February 23, 2017
| By: Christine Young
Blogger, Maxim Integrated
You can review specs on data sheets, study use cases in application notes and white papers, and talk to applications engineers. But there’s no better way to truly understand how a component might work in your design than through a product demo.
For vendors like Maxim, it’s now a necessity to build demos on demand for customers. After all, as a prospective customer, you might have a unique use case for which you’d like to test out the ICs. And, you may not have a lot of time for conducting your evaluation.
To create product demos with more agility and responsiveness, Maxim’s engineers rely on tools such as 3D printers (Figure 1) and laser cutters. Vendors have traditionally used third-party companies for 3D printing, laser cutting, and creating some of the parts of a given demo. But this approach takes time—the vendor has to schedule an appointment and wait for the results, which could be a long time if the third-party company is booked up.
Figure 1. This 3D printer is printing speaker enclosures for use in prototype audio testing.
“In-house 3D printers and laser cutters perfectly fill our need for rapidly creating crude prototypes in low volumes, both for internal and customer use,” says Maxwell McKinnon, member of the technical staff in the Applications Group at Maxim. McKinnon works on mobile audio products for Maxim. He explained that one useful way to tap into the 3D printer is to create custom jigs for holding microphones in the proper place to demonstrate Maxim’s mobile audio components (Figure 2). Precise placement of the microphones is essential to showcase the audio quality that the audio ICs are capable of delivering. An off-the-shelf jig may not hold the microphone at the proper angle or at precisely the right position for an accurate measurement of the sound. Similarly, the engineers can use the 3D printer to create smartphone stands that allow customers to get an accurate read on the audio quality stemming from the mobile audio ICs (Figure 3).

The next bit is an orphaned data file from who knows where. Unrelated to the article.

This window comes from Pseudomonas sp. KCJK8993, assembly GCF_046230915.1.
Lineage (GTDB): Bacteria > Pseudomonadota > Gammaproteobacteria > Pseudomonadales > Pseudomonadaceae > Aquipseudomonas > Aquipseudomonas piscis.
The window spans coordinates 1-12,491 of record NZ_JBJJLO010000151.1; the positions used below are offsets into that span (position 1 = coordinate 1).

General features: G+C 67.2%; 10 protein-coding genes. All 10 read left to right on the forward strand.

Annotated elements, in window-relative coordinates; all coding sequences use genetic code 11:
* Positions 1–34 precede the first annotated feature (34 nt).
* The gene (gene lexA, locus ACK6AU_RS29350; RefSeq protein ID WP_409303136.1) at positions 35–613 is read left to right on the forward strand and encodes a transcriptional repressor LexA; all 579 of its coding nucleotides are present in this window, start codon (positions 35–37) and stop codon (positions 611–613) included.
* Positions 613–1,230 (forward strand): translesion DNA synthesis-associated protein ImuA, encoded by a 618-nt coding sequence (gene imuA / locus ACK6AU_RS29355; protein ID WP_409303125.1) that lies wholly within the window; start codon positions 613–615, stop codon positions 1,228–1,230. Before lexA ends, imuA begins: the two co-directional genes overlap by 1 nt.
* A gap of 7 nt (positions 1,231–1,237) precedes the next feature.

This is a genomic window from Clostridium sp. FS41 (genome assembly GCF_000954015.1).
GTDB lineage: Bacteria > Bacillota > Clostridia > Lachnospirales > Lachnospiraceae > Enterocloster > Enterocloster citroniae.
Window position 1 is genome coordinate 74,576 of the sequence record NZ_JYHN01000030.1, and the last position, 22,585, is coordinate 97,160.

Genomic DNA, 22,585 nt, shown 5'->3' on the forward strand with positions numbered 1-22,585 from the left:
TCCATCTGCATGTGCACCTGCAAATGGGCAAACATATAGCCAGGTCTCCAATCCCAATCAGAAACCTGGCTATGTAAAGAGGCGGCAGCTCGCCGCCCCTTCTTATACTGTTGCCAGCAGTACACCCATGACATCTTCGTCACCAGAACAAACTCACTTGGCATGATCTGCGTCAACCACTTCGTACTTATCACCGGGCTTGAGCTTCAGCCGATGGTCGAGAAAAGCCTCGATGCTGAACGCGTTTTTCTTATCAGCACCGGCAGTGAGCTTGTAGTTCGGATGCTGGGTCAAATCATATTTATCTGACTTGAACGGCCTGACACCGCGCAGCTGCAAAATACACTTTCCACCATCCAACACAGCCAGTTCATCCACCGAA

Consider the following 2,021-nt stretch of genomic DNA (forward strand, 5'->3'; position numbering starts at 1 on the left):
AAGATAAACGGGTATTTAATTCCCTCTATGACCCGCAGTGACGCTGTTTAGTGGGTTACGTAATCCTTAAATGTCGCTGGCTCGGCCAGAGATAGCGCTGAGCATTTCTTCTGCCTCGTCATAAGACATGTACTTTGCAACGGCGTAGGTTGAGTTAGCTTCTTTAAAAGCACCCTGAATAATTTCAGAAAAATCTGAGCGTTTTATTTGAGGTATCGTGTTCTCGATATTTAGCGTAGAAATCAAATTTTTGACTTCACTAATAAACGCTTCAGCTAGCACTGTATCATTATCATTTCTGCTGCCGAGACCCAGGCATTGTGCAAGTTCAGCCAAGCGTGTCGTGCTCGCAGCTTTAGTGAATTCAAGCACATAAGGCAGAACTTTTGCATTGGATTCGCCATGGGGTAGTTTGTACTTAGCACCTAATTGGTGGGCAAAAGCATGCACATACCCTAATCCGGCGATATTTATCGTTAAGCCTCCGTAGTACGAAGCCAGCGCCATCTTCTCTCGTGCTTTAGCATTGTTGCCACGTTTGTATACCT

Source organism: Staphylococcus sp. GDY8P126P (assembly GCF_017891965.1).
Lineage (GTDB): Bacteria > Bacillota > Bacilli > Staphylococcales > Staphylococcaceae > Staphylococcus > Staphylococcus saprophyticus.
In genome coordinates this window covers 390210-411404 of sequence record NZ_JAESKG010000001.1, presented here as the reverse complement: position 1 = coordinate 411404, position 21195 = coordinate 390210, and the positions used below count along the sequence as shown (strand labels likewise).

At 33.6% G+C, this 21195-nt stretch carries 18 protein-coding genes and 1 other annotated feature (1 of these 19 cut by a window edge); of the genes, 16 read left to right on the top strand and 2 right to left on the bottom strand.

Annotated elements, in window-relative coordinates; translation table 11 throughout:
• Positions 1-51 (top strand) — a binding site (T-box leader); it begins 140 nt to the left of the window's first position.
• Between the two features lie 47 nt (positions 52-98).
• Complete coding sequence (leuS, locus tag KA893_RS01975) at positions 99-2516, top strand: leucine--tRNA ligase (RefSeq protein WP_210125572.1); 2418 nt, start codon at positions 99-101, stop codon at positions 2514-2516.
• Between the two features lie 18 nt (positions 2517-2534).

Figure 2. Speaker and microphone jigs can be printed on a 3D printer, while the speaker housing can be laser cut.
Figure 3. 3D printers can print out smartphone stands used in mobile audio demos.
Rapid Prototyping with 3D Printer
Maxim’s advanced sensors team in the company’s Industrial & Healthcare Group is another group that makes frequent use of 3D printers. David Pecoraro, a senior member of the technical staff in the team, says that 3D printers enable his team to quickly build proofs of concept that can be assessed before larger volumes of the design can be created. For example, they can print out a pogo pin and test it on an electrode, ensuring that the parts will hold together before producing the pogo pins in volume.
The laser cutter is used to custom cut acrylic boards that can then be mounted with PCBs and other electronic components to create demos. Previously, the engineers might have used hand-cut wood to fashion a demo board. Using the laser cutter allows them to create boards that are more robust, sturdy, and professional (Figure 4).
Figure 4. The display board for this audio amplifier demo was laser cut.